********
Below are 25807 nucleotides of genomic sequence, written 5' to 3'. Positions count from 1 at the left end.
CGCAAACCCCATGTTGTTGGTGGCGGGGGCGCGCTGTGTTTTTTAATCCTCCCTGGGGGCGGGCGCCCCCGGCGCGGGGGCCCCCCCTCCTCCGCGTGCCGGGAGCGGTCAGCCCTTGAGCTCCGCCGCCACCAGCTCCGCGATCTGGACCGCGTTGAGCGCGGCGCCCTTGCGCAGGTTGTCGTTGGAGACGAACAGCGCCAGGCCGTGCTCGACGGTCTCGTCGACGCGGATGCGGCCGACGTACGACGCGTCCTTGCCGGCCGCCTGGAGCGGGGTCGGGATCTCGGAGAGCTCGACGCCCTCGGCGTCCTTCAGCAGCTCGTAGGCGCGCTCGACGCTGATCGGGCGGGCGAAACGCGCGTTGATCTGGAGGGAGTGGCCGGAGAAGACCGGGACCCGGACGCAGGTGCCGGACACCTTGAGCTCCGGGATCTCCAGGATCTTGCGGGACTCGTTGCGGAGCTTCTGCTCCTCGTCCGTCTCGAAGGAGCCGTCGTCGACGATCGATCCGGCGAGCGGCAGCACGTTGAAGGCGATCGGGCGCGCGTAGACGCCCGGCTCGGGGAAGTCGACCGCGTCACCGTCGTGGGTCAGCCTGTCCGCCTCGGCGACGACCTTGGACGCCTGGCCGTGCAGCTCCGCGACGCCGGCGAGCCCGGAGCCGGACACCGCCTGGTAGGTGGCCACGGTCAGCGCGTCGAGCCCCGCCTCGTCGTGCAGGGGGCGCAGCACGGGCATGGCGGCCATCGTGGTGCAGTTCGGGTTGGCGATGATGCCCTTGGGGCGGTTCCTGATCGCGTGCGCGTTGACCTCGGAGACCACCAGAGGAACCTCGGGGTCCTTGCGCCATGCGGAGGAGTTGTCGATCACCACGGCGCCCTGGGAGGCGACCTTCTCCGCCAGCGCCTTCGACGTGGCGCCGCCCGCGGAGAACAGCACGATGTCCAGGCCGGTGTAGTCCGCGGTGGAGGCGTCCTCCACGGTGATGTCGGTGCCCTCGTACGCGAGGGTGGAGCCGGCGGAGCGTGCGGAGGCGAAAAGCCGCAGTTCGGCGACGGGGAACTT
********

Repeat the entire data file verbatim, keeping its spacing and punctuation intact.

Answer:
Below are 25807 nucleotides of genomic sequence, written 5' to 3'. Positions count from 1 at the left end.
CGCAAACCCCATGTTGTTGGTGGCGGGGGCGCGCTGTGTTTTTTAATCCTCCCTGGGGGCGGGCGCCCCCGGCGCGGGGGCCCCCCCTCCTCCGCGTGCCGGGAGCGGTCAGCCCTTGAGCTCCGCCGCCACCAGCTCCGCGATCTGGACCGCGTTGAGCGCGGCGCCCTTGCGCAGGTTGTCGTTGGAGACGAACAGCGCCAGGCCGTGCTCGACGGTCTCGTCGACGCGGATGCGGCCGACGTACGACGCGTCCTTGCCGGCCGCCTGGAGCGGGGTCGGGATCTCGGAGAGCTCGACGCCCTCGGCGTCCTTCAGCAGCTCGTAGGCGCGCTCGACGCTGATCGGGCGGGCGAAACGCGCGTTGATCTGGAGGGAGTGGCCGGAGAAGACCGGGACCCGGACGCAGGTGCCGGACACCTTGAGCTCCGGGATCTCCAGGATCTTGCGGGACTCGTTGCGGAGCTTCTGCTCCTCGTCCGTCTCGAAGGAGCCGTCGTCGACGATCGATCCGGCGAGCGGCAGCACGTTGAAGGCGATCGGGCGCGCGTAGACGCCCGGCTCGGGGAAGTCGACCGCGTCACCGTCGTGGGTCAGCCTGTCCGCCTCGGCGACGACCTTGGACGCCTGGCCGTGCAGCTCCGCGACGCCGGCGAGCCCGGAGCCGGACACCGCCTGGTAGGTGGCCACGGTCAGCGCGTCGAGCCCCGCCTCGTCGTGCAGGGGGCGCAGCACGGGCATGGCGGCCATCGTGGTGCAGTTCGGGTTGGCGATGATGCCCTTGGGGCGGTTCCTGATCGCGTGCGCGTTGACCTCGGAGACCACCAGAGGAACCTCGGGGTCCTTGCGCCATGCGGAGGAGTTGTCGATCACCACGGCGCCCTGGGAGGCGACCTTCTCCGCCAGCGCCTTCGACGTGGCGCCGCCCGCGGAGAACAGCACGATGTCCAGGCCGGTGTAGTCCGCGGTGGAGGCGTCCTCCACGGTGATGTCGGTGCCCTCGTACGCGAGGGTGGAGCCGGCGGAGCGTGCGGAGGCGAAAAGCCGCAGTTCGGCGACGGGGAACTT